"In 1946 I was sent out by my boss to fly the N-9M, the little two-engine pusher prop job, just to get a feel for the characteristics of a flying wing--which are different, because particularly coming in to land the C sub L is such that ... (illegible) that your have in other aircraft where your tail is back on a stick you might say. Landing the airplane is different because of the C sub L. In fact, one of the nice things about the Flying Wing, you don't have to worry too much; you stick your speed and fly it on down and touch, and if you look like you're going to be a bit long you shove the speed in on the rudders and you land."

"Anyhow, I flew the N-9M back in 46, August or September 46. So did Glen Edwards, and there were a couple other guys from Bomber Test Section, because at that time I was chief of the bomber section back at Wright Field."

[General Craigie had written that the N-9M was so unstable in yaw that the company put a bit of yarn on the leading edge so the pilot would know if he was flying straight ahead] "I'm not trying to say that Craigie's stupid. Yes! We did have on the N-9M a string on the front end that would naturally, if you were yawing, it would bend over because it was in the airstream. Yes. Now! When are we talking about this? In today's world, 1996, saying that you had to put a string out there to tell which way you were going sounds primitive. But that was in 1946, 1944, that they had the string out there. That's before technology has given you everything else. So for its day that was as good as having the latest NASA boom out there. Again, you have to put in perspective. That's what destroyed me about this Smithsonian article that they wrote 42 years ago, back in 49."

[Recalling Wooldridge's book about all-wing aircraft] "I get so frustrated about talking about this particular issue. Ed, something like Ed Copeland wrote a book. Wooldridge wrote a book. Now. Woodlridge and Copeland, they had a pro-Northrop bias. The B-49 had gear problems, it had engine problems, it had fuel cell problems, it had all kinds of problems. In November of 48 I had to brief a board of general officers about the whole airplane from beginning to end, and Mr. Northrop was in the audience. He heard everything I said. After I got through saying, he stood up and he said, "Gentlemen, Northrop [has] a lot of work to do." But what was happening was that Northrop was trying to sell an airplane--the company, not Mr. Northrop. Mr. Northrop was a gentleman and a genius in design, and his concept was correct, as has now been proven with the B-2. But I told those general officers, I said, "All of these mechanical and design deficiencies in the airplane, they can be fixed. I have no doubt that Northrop can fix these deficiencies." I said, "There are several that I don't know how they're going to do it." Because you couldn't get out of the airplane. We didn't have seat ejection; that hadn't been invented yet. We didn't have computers, so there was no fly-by-wire. We didn't have any of those things. As a test pilot the only thing I had was a 2H pencil, a knee pad, and a stopwatch, period. But I told 'em: "Those things can be fixed, but gentlemen, the one thing that I can't even begin to tell ya how to fix is the fact that the airplane needs some form of stability augmentation. I am not saying that it is unstable; I'm just saying that it needs some stability augmentation. I cannot tell you how or with what. The airplane has basically exceeded the human sensory and response capabilities."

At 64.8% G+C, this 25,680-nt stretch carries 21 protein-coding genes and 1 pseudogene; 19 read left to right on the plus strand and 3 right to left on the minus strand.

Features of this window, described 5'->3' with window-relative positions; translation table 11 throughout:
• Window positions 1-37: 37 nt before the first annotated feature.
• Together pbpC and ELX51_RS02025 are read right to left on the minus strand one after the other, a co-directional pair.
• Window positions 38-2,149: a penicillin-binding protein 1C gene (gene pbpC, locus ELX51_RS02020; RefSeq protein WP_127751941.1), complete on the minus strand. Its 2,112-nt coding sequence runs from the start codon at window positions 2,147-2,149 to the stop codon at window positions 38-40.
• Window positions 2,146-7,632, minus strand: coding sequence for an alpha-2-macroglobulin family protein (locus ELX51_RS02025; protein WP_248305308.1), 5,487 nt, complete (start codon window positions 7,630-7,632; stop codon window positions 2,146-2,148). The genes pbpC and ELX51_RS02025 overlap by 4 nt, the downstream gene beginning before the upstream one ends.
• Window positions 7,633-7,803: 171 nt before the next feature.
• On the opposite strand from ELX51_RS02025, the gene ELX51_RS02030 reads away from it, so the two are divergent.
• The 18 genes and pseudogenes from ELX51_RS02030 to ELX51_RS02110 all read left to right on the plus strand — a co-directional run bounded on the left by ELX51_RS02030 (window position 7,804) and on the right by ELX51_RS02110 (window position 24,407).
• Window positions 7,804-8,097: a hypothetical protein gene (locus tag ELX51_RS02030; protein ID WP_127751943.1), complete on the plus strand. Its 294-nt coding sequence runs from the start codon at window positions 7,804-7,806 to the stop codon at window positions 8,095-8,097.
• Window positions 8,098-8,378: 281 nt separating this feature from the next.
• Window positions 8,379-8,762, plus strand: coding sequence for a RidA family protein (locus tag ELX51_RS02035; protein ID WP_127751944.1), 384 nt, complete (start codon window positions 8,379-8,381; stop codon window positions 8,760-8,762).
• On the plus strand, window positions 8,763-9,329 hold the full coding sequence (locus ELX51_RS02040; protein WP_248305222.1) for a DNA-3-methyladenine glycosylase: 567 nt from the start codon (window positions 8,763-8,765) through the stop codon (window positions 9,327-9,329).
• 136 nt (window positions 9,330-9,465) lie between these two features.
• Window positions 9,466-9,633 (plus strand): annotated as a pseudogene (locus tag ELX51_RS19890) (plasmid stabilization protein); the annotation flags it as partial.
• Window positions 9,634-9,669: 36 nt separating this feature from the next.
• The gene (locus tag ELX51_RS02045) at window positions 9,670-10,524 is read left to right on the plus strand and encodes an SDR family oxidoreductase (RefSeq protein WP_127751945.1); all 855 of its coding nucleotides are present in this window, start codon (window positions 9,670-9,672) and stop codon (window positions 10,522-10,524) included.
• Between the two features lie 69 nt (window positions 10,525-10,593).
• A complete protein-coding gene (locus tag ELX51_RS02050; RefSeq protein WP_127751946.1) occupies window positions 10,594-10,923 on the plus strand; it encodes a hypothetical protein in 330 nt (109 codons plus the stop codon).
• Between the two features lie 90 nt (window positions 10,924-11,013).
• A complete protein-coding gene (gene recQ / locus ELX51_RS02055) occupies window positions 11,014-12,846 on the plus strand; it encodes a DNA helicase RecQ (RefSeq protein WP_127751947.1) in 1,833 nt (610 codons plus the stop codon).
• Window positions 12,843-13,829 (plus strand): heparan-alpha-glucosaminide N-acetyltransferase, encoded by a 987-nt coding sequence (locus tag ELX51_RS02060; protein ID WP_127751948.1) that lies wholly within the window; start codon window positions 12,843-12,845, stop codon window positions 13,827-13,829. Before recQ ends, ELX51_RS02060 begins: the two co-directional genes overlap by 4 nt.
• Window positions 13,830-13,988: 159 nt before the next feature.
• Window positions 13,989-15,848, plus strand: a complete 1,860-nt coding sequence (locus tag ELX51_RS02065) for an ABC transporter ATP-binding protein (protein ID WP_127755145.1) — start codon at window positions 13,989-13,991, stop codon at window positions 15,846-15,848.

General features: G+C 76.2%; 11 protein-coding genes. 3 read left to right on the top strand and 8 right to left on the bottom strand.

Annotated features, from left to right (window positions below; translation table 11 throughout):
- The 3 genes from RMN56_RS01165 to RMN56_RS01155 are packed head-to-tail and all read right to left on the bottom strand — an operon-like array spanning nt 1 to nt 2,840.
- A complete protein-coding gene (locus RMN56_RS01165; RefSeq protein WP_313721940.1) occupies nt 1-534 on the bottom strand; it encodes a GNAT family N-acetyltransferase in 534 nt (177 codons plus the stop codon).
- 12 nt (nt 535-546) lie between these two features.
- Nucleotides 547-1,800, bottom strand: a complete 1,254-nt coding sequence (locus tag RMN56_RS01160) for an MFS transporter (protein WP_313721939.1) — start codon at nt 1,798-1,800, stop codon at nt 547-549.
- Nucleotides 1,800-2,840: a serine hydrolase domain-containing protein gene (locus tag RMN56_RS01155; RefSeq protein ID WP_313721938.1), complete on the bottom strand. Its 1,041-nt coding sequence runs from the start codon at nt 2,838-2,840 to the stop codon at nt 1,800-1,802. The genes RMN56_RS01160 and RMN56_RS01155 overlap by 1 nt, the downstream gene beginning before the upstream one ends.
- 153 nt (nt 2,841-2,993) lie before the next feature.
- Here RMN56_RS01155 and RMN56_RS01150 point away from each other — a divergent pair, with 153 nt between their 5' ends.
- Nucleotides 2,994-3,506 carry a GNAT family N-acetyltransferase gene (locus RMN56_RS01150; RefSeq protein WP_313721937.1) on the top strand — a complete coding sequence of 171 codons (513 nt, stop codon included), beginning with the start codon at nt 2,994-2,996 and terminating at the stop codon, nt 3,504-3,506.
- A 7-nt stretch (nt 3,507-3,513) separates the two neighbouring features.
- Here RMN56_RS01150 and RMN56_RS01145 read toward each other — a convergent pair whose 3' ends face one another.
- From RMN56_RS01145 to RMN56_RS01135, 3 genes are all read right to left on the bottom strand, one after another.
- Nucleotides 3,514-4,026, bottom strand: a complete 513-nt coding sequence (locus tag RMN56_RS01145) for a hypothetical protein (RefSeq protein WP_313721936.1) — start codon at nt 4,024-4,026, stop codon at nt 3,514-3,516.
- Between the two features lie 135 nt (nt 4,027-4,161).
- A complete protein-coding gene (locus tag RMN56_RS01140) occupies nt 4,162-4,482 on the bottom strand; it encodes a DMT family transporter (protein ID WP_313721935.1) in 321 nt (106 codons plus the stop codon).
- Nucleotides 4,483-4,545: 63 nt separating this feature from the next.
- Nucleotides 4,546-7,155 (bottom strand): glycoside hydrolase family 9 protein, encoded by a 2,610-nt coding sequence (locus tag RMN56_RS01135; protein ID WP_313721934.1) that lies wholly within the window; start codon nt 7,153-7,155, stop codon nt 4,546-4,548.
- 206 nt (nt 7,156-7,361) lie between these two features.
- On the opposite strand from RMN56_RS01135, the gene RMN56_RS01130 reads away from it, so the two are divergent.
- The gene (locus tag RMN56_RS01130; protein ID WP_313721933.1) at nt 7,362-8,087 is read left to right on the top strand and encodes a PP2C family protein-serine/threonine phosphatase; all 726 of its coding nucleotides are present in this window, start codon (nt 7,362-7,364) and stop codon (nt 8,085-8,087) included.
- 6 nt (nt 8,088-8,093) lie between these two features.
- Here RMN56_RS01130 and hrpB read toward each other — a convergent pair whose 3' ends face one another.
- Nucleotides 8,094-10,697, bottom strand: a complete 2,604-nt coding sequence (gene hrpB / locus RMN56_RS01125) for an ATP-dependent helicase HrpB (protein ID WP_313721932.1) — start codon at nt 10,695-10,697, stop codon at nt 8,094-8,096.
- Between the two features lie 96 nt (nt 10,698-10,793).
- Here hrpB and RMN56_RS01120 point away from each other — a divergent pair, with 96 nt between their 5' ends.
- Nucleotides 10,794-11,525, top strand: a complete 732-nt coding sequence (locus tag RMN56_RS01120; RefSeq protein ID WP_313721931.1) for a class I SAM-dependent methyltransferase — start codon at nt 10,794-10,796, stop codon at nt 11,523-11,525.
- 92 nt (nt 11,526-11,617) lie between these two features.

"Now, Northrop got Honeywell to build an autopilot for the airplane, for the bomb runs--which were miserable. Now, an autopilot is like a human; a human, you are reactive to any sensory input of any kind. The human body reacts. The autopilot is also reactive. It reacts possibly with more precision than the human, but it's still reactive. What you needed was something that was proactive, something that was faster, that could sense what you couldn't sense. The B-2 has it."

[Colonel Albert Boyd, head of Flight Test Division in 1948] "He was the father of flight testing, no question. Bullet Boyd! He was our favorite. He was tough, he was stern.

[Commenting on Gary Pape's book about the Northrop Flying Wings] "Now, Gary Pape's book is the only one--it's got one mistake in there. He has Glen Edwards still flying the airplane on 25 June when actually he got killed on the fifth of June... He did a real good research job on the Flying Wing program... All the rest of 'em was based on mythology, wive's tales, and a bunch of other stuff."

[On Ted Coleman's accusation that the Air Force pilots did not seek information from Northrop employees] "That is a bunch of bullshit! I used to spend weekends up to Big Bear Lake with Max Stanley, waterskiing, talking about the airplane. That again comes from Copeland and [Wooldridge] who were . . ." [I missed something here]

continued in part 2